Breaking hens was hard, fast, dirty work. I had to reach into the chute, grab a hen by the legs, and hold her, ankles crossed, in one hand. Then, as I held her on the edge of the pit, I wiped my other hand over her rear, which pushed up her tail feathers and exposed her vent opening. The birds weighed 20 to 30 lbs., were terrified, and beat their wings and struggled in panic. They were very strong and hard to hold.
With the hen thus "broken," the inseminator stuck his thumb right under her vent and pushed, which opened the vent and forced the end of the oviduct a bit. Into this, he inserted the semen tube and released the semen. Then both men let go and the hen flopped away onto the house floor.
The insemination machine's job was to put a calibrated amount of semen into small, plastic "straws" for the inseminator. Each straw was about the size of a drinking straw 3-4 inches long.
The machine drew semen from a 6 cc. syringe and loaded the straws one at a time. With the tip of a rubber hose, the inseminator took a straw, inserted it in the hen, and gave her a shot. Routinely, rhythmically, like a well-oiled machine, the breakers and the inseminator did this over and over, bird by bird, until all birds in the house had run through this gauntlet.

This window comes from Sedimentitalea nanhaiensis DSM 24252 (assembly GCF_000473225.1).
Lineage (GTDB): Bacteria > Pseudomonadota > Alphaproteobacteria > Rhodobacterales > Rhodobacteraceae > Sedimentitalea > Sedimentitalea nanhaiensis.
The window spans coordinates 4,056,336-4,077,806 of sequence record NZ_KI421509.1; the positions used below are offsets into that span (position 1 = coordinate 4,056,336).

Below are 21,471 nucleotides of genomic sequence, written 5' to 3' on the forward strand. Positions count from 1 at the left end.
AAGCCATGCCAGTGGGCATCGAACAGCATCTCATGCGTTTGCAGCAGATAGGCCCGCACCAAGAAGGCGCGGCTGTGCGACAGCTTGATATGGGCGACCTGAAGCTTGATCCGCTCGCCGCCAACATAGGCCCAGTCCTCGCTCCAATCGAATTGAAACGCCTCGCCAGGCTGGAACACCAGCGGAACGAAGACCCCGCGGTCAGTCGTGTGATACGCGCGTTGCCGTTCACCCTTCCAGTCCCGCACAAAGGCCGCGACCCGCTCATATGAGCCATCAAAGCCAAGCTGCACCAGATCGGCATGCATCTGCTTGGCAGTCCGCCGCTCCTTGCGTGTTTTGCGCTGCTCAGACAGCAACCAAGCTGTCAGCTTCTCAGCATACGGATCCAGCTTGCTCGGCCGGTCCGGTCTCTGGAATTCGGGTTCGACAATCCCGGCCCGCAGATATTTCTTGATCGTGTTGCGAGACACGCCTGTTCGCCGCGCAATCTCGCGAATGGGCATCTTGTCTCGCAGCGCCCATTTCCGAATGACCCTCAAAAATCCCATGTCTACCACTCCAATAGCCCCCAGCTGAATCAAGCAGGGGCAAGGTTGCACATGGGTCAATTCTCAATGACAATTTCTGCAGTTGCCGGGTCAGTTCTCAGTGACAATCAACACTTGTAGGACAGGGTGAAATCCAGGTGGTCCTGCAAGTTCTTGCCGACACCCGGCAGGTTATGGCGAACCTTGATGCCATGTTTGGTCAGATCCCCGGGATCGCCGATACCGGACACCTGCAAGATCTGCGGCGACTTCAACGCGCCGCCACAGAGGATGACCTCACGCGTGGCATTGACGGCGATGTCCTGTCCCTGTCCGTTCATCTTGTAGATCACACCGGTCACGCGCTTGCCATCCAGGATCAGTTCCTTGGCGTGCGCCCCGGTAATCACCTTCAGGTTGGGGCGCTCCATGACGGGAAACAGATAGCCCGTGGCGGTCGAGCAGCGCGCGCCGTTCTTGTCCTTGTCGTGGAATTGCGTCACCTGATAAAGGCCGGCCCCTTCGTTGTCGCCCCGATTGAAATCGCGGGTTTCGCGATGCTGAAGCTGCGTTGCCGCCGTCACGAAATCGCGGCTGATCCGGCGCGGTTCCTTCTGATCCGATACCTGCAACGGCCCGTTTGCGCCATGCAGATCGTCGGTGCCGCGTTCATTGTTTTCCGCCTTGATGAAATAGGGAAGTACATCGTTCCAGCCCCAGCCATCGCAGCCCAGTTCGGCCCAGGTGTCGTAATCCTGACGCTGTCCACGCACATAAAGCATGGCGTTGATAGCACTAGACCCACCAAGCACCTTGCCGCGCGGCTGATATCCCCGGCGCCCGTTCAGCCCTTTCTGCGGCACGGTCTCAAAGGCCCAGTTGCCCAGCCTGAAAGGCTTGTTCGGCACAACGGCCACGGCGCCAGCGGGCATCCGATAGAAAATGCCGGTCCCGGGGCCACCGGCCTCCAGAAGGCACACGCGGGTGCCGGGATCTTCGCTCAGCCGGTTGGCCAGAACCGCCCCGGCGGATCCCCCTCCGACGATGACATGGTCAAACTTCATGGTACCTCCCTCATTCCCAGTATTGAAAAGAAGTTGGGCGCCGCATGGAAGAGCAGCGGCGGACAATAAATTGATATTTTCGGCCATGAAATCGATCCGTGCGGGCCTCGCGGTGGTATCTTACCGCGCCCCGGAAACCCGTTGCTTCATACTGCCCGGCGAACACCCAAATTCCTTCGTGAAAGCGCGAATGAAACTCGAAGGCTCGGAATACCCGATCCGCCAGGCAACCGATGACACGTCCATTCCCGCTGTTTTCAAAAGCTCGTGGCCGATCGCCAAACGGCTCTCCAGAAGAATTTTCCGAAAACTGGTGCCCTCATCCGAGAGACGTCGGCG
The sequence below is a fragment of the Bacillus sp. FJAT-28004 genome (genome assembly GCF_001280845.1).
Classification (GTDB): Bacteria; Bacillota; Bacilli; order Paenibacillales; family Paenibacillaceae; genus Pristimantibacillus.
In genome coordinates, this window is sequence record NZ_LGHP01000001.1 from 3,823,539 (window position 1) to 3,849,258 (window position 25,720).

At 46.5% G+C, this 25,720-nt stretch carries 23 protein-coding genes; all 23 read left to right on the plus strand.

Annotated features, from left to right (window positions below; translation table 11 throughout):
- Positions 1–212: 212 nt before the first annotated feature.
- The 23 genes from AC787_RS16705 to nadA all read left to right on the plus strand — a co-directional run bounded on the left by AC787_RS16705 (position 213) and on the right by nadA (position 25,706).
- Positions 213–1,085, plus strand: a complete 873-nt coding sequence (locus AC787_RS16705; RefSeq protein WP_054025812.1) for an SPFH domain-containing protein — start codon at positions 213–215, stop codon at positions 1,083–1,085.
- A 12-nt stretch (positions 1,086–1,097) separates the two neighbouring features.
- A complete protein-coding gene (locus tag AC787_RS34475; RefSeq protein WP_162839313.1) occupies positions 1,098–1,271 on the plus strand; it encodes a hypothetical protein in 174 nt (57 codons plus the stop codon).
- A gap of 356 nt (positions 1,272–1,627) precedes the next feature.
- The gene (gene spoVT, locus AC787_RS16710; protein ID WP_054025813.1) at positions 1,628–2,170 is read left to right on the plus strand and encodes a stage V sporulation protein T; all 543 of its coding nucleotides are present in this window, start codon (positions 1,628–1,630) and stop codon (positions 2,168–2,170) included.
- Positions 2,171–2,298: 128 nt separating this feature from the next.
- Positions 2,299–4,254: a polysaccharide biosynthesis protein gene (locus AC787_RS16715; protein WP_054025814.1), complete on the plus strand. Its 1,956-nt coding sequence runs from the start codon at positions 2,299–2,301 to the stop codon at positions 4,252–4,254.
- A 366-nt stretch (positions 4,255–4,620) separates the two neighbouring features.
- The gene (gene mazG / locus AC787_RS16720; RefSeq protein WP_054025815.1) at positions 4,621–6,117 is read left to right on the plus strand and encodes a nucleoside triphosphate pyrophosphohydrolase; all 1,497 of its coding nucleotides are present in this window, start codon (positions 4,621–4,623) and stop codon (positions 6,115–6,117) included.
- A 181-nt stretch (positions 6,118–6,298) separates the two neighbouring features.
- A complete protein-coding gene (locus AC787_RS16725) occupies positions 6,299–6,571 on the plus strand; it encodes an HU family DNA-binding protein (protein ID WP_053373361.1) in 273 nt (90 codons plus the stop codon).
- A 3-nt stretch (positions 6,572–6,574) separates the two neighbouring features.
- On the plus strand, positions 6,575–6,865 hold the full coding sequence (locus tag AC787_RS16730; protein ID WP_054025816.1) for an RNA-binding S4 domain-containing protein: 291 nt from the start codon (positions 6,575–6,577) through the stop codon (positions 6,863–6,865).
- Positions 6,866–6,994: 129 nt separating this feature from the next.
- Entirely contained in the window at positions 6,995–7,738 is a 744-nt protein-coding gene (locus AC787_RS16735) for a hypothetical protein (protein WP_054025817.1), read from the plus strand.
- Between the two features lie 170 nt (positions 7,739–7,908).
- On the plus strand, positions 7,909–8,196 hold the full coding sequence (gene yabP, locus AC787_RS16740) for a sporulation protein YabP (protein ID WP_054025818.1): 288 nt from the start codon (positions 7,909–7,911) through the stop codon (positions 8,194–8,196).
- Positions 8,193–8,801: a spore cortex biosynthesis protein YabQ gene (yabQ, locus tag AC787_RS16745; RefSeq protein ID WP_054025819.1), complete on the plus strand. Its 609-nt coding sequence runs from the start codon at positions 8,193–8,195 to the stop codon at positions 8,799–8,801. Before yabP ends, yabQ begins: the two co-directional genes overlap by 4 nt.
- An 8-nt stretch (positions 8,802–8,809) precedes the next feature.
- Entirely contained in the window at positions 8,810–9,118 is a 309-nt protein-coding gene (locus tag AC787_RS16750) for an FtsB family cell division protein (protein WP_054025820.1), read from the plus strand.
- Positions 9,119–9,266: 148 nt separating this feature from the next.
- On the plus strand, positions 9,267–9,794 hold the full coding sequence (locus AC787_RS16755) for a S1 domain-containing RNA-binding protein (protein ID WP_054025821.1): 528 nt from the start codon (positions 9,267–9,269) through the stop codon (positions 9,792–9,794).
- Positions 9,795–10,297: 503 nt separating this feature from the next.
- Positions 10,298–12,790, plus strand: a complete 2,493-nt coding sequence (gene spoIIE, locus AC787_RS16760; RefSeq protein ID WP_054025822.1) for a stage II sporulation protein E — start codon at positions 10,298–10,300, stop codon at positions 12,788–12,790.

The semen came from the "tom house" where the males are housed. Here "Bill" extracted the semen bird by bird. He worked on a bench which has a vacuum pump and a rubber-padded clamp to hold the tom by the legs. From the vacuum pump, a small rubber hose ran to a "handset." With it, Bill "milked" each tom. The handset was fitted with glass tubes and a syringe body; it sucked semen from the tom and poured it into a syringe body.
I helped Bill for a while. My job was to catch a tom by the legs, hold him upside down, lift him by the legs and one wing, and set him up on the bench on his chest/neck, with his rear end sticking up facing Bill. He took each tom, locked his crossed feet and legs into the padded clamp, then lifted his leg over the bird's head and neck to hold him. Bill had the handset on his right hand. With his left hand, he squeezed the tom's vent until it opened up and the white semen oozed forth. He held the sucking end of a glass tube just below the opening and sucked up the few drops of semen. It looked like Half & Half cream, white and thick.
We did this over and over, bird by bird, until the syringe body filled up. Each syringe body was already loaded with a couple of cubic centimeters of "extender," a watery, bluish mixture of antibiotics and saline solution. As each syringe was filled, I ran it over to the hen house and handed it to the inseminator and crew.
Each tom house contained about 400 males, 20 to a pen. The toms are milked once or twice a week until they are about 64 weeks old (16 months), by which time they can weigh up to 80 lbs. The hens are inseminated usually once, sometimes twice a week, for about a year. When these breeding birds reach the end of their cycle, they are killed and turned into lunch meat, pot pies, and pet food.